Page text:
However one defines success—love, the freedom and ability to do as you choose, the path of self-discovery, marriage and family, a six-figure salary, houses, cars, a six-pack (abs, not beer that is), etc.—human beings appear to be in constant pursuit of it. And we receive mixed messages about how to achieve it all.
In this endless pursuit, we will likely face disappointment over unfulfilled expectations that can cause us to build up the same anticipation in others and let them down as well at some point. But feelings of disappointment, along with their potential to demoralize and immobilize us, can be tamed and possibly avoided altogether when expectations are managed effectively.
Managing Others’ Expectations
Successfully navigating another individual’s unfixed wants and needs in order to fulfill their expectations—whether known or unknown—can be tricky. “It takes strong analytic, communication, problem-solving, planning, and implementation skills,” says Vickie Cox Edmondson, Ph.D., an associate professor of management at the University of Alabama at Birmingham. “Good rapport, which is an open honest relationship built on mutual trust and respect, is the foundation that allows you to really use all of those skills,” adds Nick F. Nelson, a former project manager, now principal and COO of Liquid Soul Media, an Atlanta-based marketing company. “Sometimes people don’t know what they want or need, but they will still hold you accountable for fulfilling it,” says the 37-year-old who oversees the day-to-day operations, creative process, and execution of all LSM’s professional services. So, even after requirements have been communicated in writing or discussed, be forward thinking and ask lots of questions to discover the unknown. “For example, a good question is, ‘What does success in this relationship and or project look like to you?’” says Nelson. Edmondson also recommends you identify potential problems and develop plans to address them during the planning stage rather than waiting. When problems do arise, offer solutions. “And following-up with the person afterwards,” Nelson adds.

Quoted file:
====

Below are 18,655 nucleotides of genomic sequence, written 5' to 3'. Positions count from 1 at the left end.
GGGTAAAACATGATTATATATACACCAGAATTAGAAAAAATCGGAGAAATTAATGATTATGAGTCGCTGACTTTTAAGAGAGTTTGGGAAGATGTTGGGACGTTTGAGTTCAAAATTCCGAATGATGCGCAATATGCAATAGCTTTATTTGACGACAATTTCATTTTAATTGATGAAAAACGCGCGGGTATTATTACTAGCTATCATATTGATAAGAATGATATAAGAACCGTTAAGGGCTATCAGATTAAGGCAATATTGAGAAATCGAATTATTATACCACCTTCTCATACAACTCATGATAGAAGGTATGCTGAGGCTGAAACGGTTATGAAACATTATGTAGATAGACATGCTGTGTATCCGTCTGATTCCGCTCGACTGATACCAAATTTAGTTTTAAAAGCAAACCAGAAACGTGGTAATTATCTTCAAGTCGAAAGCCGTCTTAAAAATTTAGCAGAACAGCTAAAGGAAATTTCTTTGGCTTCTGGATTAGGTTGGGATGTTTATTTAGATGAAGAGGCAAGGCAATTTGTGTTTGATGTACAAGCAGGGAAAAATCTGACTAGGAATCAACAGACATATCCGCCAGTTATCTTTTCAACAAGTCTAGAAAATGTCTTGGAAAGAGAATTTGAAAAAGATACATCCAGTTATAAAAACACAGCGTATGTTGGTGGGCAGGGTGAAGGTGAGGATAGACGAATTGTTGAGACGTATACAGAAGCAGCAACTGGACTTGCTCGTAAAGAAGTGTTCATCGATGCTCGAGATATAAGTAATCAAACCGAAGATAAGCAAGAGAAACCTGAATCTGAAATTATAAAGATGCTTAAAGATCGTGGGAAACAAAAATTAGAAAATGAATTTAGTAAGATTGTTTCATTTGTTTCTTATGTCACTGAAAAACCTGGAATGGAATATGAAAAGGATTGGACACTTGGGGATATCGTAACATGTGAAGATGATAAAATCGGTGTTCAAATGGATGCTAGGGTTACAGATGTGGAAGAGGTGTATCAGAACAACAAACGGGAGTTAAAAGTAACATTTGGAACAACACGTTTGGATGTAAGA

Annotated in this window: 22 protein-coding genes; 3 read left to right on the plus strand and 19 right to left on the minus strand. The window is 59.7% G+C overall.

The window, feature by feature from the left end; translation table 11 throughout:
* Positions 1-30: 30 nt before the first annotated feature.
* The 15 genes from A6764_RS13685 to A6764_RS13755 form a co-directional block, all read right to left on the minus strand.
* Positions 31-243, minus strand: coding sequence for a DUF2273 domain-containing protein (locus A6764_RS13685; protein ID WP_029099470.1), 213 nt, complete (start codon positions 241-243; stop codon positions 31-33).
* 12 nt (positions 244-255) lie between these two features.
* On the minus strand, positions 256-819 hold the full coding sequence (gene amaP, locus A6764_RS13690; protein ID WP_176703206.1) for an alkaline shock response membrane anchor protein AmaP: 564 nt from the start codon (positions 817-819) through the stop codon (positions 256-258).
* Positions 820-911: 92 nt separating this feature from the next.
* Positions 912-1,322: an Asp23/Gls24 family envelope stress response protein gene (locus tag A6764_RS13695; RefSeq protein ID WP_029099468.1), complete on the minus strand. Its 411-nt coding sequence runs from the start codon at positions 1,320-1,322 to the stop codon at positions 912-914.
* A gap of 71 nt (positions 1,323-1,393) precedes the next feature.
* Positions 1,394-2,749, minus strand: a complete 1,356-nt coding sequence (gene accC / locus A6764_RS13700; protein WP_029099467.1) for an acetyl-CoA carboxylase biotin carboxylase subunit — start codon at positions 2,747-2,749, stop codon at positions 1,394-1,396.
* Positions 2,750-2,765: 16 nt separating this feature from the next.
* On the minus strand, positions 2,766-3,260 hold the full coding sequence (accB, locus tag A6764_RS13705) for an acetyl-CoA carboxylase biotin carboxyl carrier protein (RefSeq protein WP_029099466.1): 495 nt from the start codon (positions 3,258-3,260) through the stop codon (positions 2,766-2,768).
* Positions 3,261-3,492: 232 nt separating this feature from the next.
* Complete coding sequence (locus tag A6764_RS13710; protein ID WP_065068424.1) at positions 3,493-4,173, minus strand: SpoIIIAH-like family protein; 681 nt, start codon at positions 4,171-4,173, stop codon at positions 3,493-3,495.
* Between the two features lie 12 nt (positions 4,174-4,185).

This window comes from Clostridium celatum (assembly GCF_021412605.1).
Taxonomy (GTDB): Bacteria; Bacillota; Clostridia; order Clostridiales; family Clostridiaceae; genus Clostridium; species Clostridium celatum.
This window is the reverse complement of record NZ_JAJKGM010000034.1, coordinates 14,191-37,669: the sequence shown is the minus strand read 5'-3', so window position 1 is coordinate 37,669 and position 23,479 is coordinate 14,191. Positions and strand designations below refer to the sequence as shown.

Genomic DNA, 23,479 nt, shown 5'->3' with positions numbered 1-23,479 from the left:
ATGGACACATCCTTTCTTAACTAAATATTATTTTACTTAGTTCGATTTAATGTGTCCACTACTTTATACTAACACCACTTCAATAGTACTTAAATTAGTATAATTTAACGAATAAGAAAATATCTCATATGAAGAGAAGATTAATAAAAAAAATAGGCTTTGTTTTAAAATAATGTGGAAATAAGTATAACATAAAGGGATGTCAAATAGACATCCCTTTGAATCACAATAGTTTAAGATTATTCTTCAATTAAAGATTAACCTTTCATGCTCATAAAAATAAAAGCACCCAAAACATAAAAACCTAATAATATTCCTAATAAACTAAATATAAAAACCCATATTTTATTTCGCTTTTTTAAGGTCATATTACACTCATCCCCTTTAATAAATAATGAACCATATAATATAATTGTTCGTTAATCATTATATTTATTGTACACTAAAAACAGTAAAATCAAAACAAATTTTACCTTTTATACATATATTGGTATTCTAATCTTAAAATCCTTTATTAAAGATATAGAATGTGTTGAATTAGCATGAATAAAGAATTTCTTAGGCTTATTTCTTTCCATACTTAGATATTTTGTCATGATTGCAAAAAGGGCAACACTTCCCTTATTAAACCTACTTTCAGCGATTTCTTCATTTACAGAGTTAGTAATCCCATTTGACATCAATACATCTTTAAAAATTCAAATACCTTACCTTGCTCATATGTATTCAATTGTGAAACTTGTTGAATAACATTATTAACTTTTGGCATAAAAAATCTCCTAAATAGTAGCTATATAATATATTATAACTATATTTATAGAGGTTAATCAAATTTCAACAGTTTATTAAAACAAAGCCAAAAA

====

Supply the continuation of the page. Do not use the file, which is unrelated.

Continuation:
Managing Your Own Expectations
“The problem with managing our own expectations is that people convince themselves their own expectations are the truth,” says Thomas A. Gordon, a licensed psychologist and founder and principal of TAGA Consulting (www.taga consulting.com), a corporate leadership solutions and change strategy consulting firm based in Philadelphia. “But one has to continually adapt to all sorts of contexts, challenges, and changes in order to be sustainably successful. Consider richly diverse, knowledgeable views and dance with the possibilities.”
From a psychological point of view, Gordon says failure to manage expectations well, both in our personal and professional lives, is caused by poor focus, destructive or depleted energy, and dysfunctional partnering. “We partner with people with whom we don’t share like minds, but we assume we can solve problems together,” he adds. Gordon also cites favoritism and feeling invalidated on the job, as well as a lack of resources—including money, equipment, time, and respect—as causes.
“When we’re wounded, angry, guilty, and depressed, we don’t operate from a clear appreciation of our purpose, self-worth, and realistic capacities; we feel clouded, unclear, and unsure how to really win on a given field of play.”